During the last school year, I huddled each Wednesday night with a group of fourth-grade girls from church. Our task was to discuss questions about a Scripture text, which the teacher would later unpack with the whole class. This particular evening we were in Luke 9.
[Jesus] said to all, “If anyone would come after me, let him deny himself and take up his cross daily and follow me. For whoever would save his life will lose it, but whoever loses his life for my sake will save it.” (Luke 9:23–24)
“Girls, what in this passage causes you to worship or praise God?”
Surely, I thought, Peter’s confession of Christ would be the high point.
A hand shot up. But the child’s answer did not include Peter.
“When we take up our cross, we are like Jesus,” said the girl, wide-eyed. “We are on God’s team with him.”
Her simple, faith-filled answer stunned me. I had nearly missed this jewel in Luke 9: Identifying with Christ in his suffering should cause us to worship, because through such identification we join our Savior “on God’s team.”
Unseen and Unsaid
And what a host of fellow team members we have — many of them now past the finish line! They have modeled this very thing for us, to make us wise to salvation through faith in the “now-seen” revelation of Christ Jesus (2 Timothy 3:15–17). Their stories in the pages of Scripture ought to cause our hearts to worship, for through their affliction, heartache, unanswered questions, ceaseless petitions, injustice, seemingly broken dreams — and even through their shame and poor choices — they kept the faith as they held onto God’s promises.
Scriptural narratives and the third-person snapshots in Hebrews 11leave much not only unseen, but unsaid. What could have been written about life-transforming conversations, disputes, thoughts, lessons, observations, and other life experiences of the saints who came before us — about the things that shaped them, their progeny, and those in their sphere of influence?
Jon Bloom takes up such musings in Things Not Seen: A Fresh Look at Old Stories of Trusting God’s Promises. His collection of 35 reflections and imagined conversations, based on Scripture, encourage us, in our own circumstances, to treasure the not-yet-seen of our ultimate eternal reward.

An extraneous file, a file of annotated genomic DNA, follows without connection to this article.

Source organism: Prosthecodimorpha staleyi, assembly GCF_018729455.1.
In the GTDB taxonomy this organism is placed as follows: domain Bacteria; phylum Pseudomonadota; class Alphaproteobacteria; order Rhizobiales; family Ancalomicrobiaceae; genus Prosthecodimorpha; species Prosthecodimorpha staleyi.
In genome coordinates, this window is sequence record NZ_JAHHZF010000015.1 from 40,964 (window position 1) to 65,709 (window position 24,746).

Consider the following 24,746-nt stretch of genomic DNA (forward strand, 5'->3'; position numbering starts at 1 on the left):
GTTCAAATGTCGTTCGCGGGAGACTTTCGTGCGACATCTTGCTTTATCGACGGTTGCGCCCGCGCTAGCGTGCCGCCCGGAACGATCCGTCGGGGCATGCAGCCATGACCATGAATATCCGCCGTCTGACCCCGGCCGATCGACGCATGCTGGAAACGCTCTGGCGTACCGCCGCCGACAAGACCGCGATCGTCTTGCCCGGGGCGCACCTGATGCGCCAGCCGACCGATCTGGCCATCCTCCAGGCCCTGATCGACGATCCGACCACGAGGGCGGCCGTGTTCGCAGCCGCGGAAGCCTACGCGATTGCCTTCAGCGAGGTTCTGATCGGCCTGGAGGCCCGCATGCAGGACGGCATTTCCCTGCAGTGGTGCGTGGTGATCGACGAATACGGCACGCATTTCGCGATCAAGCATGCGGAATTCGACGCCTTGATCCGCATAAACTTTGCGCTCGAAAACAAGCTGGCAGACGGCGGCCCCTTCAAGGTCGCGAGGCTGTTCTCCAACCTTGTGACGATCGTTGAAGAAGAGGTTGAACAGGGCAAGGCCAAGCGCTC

- Extended dialogue between Reuben and his father, Jacob, after Reuben’s grace-filled encounter with his faith-filled brother Joseph in Egypt
- John the Baptist’s discussion with his potentially downcast disciples about role changes and “decreasing” at the appearance of Christ
- Wisdom from the latter years of the woman Jesus met at the well
- Easily imagined objections from Moses about his calling to lead a people — and God’s over-rulings
- Thoughts on Mark (and Demas) regarding failure and turnaround
- Expanded conversation between Abram and Sarah in their tent upon learning God’s promise to give them a son
- Isaac’s bedtime words to his young children, Jacob and Esau, about “when he was a boy” and why their grandfather almost made him a sacrifice
- Jonathan’s shining example of faith and “yielding,” through the lens of a discussion between David and his brother Abinadab
- Reflections on Samson’s “faithless faith” by two of his brothers as they go to collect his body in Gaza
- Words Abel might be speaking to us from the grave about God-pleasing faith
- Encouragement from Gideon to his bewildered servant on “the impossible”
- Reminiscences of a former solider to his son about the strong and courageous faith of Joshua
- A view of the scene at Mary’s home with Jesus — one of the most worshipful, faith-filled moments in Scripture
And these are just a sampling of ways that saints of old call to us from the sidelines: “Don’t give up!”
The Unseen for Those We Love
When we respond in faith to our own “unseen” — sickness and pain, the death of someone we love, dreams that collapse, situations where we are brought low or are maligned — others are watching.
As God spoke to saints of old, and as Jesus related to sinners in ways tailored to their personal experiences and unique understandings, so the Spirit speaks and moves through his children now. Our experiences and circumstances not only form the invisible fibers of our being, give feet to our faith, and conform us to the image of Christ; they equip us in as many different ways to be a means of grace for others as we point to our true and better home.
Like the characters of Things Not Seen, we too are living stones with faith stories that are in process. Though oftentimes rejected like our Savior, we are being built up as God’s people, his team of promise-receivers and promise-proclaimers, who will one day, at last, join the great cloud of witnesses for our ultimate reward — and truly see.